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Nearly 84% of Québec elementary school students living below the poverty line and in the worst poverty live in Montreal.

A challenging issue | The situation in Montreal | Effects of poverty | A generational issue | Courses of action

Last updated: March 15, 2019 (partial update)

Socioeconomic data are key resources that guide the work of Montreal Hooked on School in targeted areas. Given the importance of poverty level as a risk factor that is likely to hinder school perseverance, this section paints a portrait of the situation, thanks to expertise from MHS’s Montreal partners.


Poverty, a challenging issue

Of all Montreal issues, poverty is considered the most worrisome because of its scope and its effect on the school perseverance of youth.

Poverty is defined as the social or material disadvantage experienced by a person or a group. This condition translates primarily as:

  • lower income
  • lower level of education
  • limited access to the job market
  • a more fragile social network


The situation in Montreal

Montreal at a disadvantage

According to the 2011 National Household Survey, among the three major metropolitan census areas in Canada, Montreal has the highest proportion of underprivileged neighbourhoods:

  • Of the 478 low-income neighbourhoods in Canada, 35.8% are in Montreal (compared to 15.7% in Toronto and 7.1% in Vancouver).

Many impoverished families

The 2006 Canadian Census showed that 24% of families in Montreal with children under the age of 18 live below the after-tax low-income cut-off, compared with 8% of families in the rest of Québec.

In total, according to calculations by the ministère de l’Éducation et de l’Enseignement supérieur in 2008, nearly 84% of Québec elementary school students living below the poverty line and in the worst poverty live in Montreal.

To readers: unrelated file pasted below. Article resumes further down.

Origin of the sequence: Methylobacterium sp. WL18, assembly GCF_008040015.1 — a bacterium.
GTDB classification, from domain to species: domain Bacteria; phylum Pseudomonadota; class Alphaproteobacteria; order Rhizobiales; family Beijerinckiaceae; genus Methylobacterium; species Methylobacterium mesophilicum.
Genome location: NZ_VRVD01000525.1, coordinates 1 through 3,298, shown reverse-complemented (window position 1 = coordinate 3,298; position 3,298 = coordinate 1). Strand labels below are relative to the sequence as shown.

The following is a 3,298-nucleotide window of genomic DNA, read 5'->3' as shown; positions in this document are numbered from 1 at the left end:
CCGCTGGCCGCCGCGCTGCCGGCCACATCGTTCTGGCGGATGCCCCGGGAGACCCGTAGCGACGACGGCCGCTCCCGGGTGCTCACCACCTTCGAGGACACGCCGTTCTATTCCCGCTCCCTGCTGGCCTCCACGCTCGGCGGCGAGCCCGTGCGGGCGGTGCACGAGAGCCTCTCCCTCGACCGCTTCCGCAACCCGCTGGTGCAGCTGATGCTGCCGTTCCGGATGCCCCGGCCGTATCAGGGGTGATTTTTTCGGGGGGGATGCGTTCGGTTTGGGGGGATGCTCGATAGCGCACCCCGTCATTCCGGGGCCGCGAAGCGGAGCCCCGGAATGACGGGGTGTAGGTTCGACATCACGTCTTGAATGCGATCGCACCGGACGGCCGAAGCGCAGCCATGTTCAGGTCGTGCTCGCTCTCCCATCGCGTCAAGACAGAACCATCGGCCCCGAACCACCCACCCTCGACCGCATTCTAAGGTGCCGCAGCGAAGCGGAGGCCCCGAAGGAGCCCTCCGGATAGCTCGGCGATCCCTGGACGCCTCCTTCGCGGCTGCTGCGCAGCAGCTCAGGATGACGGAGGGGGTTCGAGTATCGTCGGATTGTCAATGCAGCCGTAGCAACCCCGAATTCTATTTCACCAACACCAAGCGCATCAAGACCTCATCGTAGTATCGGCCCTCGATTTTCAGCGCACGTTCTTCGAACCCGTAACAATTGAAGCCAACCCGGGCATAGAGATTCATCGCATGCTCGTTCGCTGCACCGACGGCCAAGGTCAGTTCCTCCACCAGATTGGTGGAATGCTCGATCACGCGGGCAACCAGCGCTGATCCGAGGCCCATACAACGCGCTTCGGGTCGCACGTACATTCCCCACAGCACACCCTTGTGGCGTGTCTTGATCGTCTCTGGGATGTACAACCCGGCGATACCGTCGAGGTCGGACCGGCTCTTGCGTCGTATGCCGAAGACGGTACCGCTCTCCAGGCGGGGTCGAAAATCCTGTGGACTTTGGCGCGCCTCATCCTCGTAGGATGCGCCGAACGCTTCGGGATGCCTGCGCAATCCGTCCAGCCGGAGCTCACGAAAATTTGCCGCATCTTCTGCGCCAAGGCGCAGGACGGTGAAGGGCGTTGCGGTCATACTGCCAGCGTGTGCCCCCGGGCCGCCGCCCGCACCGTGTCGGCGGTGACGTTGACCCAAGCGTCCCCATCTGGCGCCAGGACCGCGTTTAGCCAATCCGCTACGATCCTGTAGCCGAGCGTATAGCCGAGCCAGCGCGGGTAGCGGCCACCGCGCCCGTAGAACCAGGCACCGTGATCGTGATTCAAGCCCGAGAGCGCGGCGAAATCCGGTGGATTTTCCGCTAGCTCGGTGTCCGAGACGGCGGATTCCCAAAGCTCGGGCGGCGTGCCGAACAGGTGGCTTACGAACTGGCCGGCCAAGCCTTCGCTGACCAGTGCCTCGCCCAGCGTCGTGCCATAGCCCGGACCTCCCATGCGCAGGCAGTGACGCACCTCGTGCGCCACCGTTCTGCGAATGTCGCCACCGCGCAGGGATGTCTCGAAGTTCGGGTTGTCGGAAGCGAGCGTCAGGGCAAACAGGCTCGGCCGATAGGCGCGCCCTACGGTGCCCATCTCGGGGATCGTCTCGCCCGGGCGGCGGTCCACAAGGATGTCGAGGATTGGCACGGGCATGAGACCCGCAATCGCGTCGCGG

Montreal’s school tax commission (Comité de gestion de la taxe scolaire de l’île de Montréal) also shows that Montreal has a higher proportion of the most impoverished families in terms of income than Québec as a whole, and that the gap has widened in recent years:

  • In 2014, Montreal’s percentage of such families was 43% higher than that of the province, while in 2017, it was 41% higher.






Source: Comité de gestion de la taxe scolaire de l’île de Montréal, Poverty map of families with children under the age of 18, 2018

Concentration of poverty

In many neighbourhoods on the Island of Montreal, families live in very high poverty levels. Of a total of 486 zones, there are:

  • 51 zones with a high concentration of underprivilege
  • 97 zones with a moderate concentration
  • 95 with a high presence of underprivilege

Each of these zones includes, on average, 459 families with children under the age of 18.


(Comité de gestion de la taxe scolaire de l’île de Montréal, Poverty map of families with children under the age of 18, 2018)

Neighbourhoods located in areas with moderate to high concentrations of underprivilege include La Petite-Bourgogne, Parc-Extension, Montréal-Nord, Saint-Michel, Pointe-Saint-Charles, Ville Saint-Pierre, Sainte-Geneviève and Côte-des-Neiges.

In terms of schools, this geographical concentration of poverty means that certain schools have a significant concentration of underprivileged students.

It is also important to note that between 2011 and 2016, the level of deprivation has worsened in Pointe-aux-Trembles, Pierrefonds, Dollard-Des Ormeaux, Ville-Marie, Côte-des-neiges and Sainte-Geneviève. However, the situation has improved in Verdun, La Petite-Patrie, Villeray and Le Plateau-Mont-Royal.


The effects of poverty on school perseverance and success

A number of studies show that youth living in underprivileged neighbourhoods may show:

A higher risk of dropping out of school

Youth living in underprivileged areas are more likely to have trouble at school. Many studies have shown that young dropouts are up to twice as numerous in poor neighbourhoods.